Have you ever wondered how your favourite celebrity managed to have killer style, every time?
Two words: their stylist. While often preferring to fly under the radar, Australia's top stylists are among some of the hardest working folk in the industry. If they're not prepping for an editorial shoot, they're frantically pulling looks together for runways. Without them, those so-called A listers would look pretty much like everyone else.
Master of the game
If you think a stylist's job is relatively cruisy – elusive even – Jeff Lack warns would-be fashion folk to think again. From curating editorial looks to celebrity fittings, Lack clocks in just as many hours as a doctor or lawyer would, insisting that precise planning is the key to a successful stylist.
'I will allocate a full day in preparation for a half day shoot. It's all in the preparation. As I produce and creatively direct most of my shoots, it's a real juggling act to bring all the elements together,' he notes.
From Lewis Hamilton to Jamie Oliver, Lack knows better than anyone that a celebrity doesn't just throw on any outfit they fancy and face the cameras. His creative vision and ability to capture and often enhance one's personality via a carefully curated look has earnt him the trust of clients across the world.
So what's the best part of the gig then?
'Results for sure. Whether it's a private or celebrity client's response to your selection, or seeing your work in print, it's definitely the end result that brings the most satisfaction,' Lack reflects.
Perceiving a need for a learning experience within the industry tailored to everyone from retailers, to graduates and content creators, Lack is conducting a Masterclass offering much needed insight into the 'business of style'; the first of its kind in Australia.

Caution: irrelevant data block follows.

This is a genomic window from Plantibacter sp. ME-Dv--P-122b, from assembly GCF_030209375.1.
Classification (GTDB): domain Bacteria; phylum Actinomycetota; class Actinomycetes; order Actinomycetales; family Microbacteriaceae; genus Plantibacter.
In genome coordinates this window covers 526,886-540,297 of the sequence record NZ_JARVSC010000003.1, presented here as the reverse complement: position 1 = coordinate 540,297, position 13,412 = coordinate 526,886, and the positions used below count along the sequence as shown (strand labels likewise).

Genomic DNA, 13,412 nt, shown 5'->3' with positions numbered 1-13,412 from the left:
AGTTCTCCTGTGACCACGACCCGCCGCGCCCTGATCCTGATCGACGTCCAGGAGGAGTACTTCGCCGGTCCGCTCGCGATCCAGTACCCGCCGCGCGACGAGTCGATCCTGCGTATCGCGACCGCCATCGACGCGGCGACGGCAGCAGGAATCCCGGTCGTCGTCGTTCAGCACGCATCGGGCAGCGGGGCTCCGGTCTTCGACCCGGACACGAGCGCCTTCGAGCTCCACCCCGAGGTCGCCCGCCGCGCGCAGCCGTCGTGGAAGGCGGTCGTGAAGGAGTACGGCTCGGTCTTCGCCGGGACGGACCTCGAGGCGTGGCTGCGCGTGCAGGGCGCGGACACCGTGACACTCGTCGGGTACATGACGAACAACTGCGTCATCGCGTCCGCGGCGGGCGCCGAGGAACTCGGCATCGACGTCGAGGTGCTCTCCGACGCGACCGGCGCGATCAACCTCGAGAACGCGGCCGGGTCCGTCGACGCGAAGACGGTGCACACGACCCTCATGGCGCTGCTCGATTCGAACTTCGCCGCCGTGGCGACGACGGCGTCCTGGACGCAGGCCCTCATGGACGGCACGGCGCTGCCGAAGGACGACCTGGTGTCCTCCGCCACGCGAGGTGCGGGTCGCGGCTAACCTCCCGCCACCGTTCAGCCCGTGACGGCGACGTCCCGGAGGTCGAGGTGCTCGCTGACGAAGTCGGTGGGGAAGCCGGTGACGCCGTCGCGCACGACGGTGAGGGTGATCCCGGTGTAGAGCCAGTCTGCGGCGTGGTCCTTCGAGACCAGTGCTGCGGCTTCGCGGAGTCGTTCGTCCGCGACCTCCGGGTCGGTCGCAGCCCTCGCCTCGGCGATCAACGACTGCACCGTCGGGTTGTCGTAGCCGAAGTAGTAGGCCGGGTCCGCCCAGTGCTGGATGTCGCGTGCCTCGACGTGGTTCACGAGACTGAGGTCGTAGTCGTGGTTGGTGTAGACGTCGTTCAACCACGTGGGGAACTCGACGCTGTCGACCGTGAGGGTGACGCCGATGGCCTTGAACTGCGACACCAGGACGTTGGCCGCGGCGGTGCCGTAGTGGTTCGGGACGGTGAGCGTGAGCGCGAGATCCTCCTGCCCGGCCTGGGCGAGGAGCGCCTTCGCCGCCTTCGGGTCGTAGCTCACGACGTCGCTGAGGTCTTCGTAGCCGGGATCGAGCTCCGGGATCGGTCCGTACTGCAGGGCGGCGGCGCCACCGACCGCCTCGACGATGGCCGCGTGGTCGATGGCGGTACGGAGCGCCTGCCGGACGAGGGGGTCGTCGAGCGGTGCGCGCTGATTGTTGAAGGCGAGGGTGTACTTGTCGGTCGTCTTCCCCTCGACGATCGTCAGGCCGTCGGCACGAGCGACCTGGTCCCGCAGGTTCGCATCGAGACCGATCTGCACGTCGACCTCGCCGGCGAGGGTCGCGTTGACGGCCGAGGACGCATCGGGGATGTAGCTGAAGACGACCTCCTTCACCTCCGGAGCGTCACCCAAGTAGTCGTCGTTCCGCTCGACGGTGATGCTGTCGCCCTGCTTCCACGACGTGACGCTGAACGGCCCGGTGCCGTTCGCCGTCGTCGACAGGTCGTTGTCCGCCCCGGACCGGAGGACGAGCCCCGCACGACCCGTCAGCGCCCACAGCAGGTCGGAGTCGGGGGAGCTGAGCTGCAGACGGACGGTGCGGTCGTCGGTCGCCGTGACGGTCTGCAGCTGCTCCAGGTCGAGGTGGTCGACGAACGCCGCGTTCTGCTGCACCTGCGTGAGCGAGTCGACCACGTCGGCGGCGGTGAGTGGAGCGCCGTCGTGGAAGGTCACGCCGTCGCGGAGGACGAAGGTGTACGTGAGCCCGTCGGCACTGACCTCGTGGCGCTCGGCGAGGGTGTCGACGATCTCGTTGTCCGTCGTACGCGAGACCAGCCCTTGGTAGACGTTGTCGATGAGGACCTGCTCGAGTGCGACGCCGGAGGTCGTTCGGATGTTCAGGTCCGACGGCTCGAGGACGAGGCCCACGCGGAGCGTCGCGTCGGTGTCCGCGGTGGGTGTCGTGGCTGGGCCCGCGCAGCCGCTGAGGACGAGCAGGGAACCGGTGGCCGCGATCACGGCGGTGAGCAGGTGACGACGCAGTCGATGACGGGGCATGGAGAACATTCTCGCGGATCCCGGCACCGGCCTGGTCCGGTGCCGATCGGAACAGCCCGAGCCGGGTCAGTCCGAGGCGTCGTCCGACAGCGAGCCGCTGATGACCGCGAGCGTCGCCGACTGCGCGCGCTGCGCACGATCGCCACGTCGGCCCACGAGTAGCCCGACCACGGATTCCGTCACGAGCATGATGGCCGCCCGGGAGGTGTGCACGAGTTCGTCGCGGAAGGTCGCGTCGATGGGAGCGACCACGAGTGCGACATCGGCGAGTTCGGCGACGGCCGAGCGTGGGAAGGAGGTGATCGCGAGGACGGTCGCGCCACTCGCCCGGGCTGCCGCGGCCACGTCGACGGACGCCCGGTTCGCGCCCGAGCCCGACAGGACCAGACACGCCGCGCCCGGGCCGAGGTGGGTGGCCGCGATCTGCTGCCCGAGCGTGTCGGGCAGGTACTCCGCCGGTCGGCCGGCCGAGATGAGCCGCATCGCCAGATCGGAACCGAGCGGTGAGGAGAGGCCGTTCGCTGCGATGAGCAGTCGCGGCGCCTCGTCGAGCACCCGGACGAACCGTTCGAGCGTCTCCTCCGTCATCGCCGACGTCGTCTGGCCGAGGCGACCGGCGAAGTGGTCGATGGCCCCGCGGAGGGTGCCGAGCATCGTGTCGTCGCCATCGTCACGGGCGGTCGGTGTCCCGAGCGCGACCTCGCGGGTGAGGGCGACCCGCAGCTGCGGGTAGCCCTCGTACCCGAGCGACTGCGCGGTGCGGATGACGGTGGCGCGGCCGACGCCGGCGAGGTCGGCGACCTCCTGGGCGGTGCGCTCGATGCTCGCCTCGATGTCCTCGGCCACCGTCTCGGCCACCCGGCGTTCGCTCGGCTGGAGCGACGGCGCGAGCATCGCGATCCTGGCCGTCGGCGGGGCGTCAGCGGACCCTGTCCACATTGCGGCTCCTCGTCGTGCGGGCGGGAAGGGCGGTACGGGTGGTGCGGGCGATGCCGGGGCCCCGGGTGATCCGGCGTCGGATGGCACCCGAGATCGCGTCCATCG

'The class covers how to market and position your personal brand, where the money is in the industry, and which category of styling suits you best based on your skills, and how to build your network,' he says.
An editorial eye
Stylist and creative director Monique Moynihan notes that editorial projects really allow a stylist to showcase their creativity, which can be a refreshing change from the stress of having to please commercial clients.
Having styled the likes of music prodigies Troye Sivan and Moses Sumney, Moynihan accommodates both a creative and commercial vision in an effortlessly-cool outcome, which can often be difficult to negotiate.
'Celebrities can be challenging as they're often very self-conscious. Their management always have tight reign on what they should be seen in and how it should be perceived - which is often contradictory to the celebrity's actual requests – so it can be hard to find that balance,' she shares.
Handle the heat
With an eye for fine art and visual merchandising, Kate Gaskin is another unique storyteller at the top of the styling game. She too balances celebrity and editorial clients – including dressing AFL champion Dustin Martin for this very publication – and has worked on major campaigns with Myer, Ksubi and Ben Simmons for Nike.
While social media has played a significant role in changing the landscape of celebrity styling, Gaskin shares that the reality isn't quite as flash as many people think.
'It certainly aint glamorous! Most of the time I'm running around like a headless chook in jeans and trainers, lugging boxes and suitcases in and out of cars and studios, working crazy hours and often quite delirious whilst doing so!'
...or get out of the kitchen
Needless to say, if you can't handle the heat, this is not the career for you. Dale McKie dressed 12 people at last year's ARIA Awards, including artists Peking Duk, Jai Waetford, Isaiah Firebrace and Cyrus. Despite preparing for months in the lead up to the event, not everything went quite according to plan.
'…I had all the talent's clothes that had been fitted and altered in the office, waiting for the big day. Overnight Sydney had one of the biggest storms ever and in the morning, I arrived to see the office had flooded…the whole place was under water,' McKie recalls.
Long story short, majority of the looks survived (thanks to some hardcore hairdryers). But one can only ponder the responsibility of having one A-list celebrity's entire red carpet image (and accompanying ego and emotional wellbeing) in their hands, let alone 12. Currently working as Guy Sebastian's stylist on The Voice, McKie notes that by the end of filming, he will have planned and sourced over 45 outfits for him, many of which feature custom-made, one-off pieces.
As they say, nothing comes without hard work.